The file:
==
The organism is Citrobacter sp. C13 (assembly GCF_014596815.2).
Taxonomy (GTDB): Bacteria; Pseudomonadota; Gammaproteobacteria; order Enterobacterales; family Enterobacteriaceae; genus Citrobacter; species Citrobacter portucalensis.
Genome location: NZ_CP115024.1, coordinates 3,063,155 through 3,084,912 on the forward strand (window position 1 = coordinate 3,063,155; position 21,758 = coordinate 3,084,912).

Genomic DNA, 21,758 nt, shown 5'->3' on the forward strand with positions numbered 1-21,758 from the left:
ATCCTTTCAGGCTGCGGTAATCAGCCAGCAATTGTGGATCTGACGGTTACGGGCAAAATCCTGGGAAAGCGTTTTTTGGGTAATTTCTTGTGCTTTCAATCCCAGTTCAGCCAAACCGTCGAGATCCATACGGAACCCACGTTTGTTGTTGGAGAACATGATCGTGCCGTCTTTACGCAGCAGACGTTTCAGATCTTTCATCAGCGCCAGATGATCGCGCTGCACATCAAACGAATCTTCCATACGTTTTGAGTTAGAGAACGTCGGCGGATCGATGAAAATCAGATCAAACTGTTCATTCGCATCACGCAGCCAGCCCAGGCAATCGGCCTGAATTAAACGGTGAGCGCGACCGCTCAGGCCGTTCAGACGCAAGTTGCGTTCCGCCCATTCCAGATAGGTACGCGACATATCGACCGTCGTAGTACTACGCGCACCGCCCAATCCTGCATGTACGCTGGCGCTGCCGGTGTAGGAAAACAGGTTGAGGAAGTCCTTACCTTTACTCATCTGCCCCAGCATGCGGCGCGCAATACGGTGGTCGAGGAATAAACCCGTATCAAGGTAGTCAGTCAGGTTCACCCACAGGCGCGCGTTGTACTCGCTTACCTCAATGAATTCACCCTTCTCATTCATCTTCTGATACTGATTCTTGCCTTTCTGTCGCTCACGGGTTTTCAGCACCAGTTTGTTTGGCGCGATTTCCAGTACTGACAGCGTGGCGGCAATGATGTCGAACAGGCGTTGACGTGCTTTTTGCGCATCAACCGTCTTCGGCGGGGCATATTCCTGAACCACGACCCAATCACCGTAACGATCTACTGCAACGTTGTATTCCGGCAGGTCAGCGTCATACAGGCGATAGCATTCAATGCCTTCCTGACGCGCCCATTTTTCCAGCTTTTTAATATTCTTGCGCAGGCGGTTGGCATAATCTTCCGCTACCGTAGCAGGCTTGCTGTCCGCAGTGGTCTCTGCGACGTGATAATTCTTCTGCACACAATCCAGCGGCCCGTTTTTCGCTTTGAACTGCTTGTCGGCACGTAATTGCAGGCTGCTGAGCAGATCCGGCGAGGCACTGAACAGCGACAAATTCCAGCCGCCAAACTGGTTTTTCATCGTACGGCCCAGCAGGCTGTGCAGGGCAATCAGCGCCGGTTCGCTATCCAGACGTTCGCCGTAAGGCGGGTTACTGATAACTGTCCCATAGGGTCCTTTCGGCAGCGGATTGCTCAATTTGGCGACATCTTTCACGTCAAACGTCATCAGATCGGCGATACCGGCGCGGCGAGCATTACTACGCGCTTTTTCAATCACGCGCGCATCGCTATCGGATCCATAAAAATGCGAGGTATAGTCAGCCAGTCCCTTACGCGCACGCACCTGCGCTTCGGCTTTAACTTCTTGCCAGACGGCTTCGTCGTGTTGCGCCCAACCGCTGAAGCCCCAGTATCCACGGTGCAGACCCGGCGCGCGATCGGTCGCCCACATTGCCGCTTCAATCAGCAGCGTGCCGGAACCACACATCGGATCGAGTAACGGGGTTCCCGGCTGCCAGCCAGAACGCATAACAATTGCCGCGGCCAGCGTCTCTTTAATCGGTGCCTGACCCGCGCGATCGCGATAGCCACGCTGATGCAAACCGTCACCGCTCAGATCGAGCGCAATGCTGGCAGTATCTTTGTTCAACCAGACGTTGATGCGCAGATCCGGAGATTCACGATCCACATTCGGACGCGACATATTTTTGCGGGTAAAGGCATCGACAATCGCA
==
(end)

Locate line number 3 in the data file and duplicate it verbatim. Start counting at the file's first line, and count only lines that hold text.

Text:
Genome location: NZ_CP115024.1, coordinates 3,063,155 through 3,084,912 on the forward strand (window position 1 = coordinate 3,063,155; position 21,758 = coordinate 3,084,912).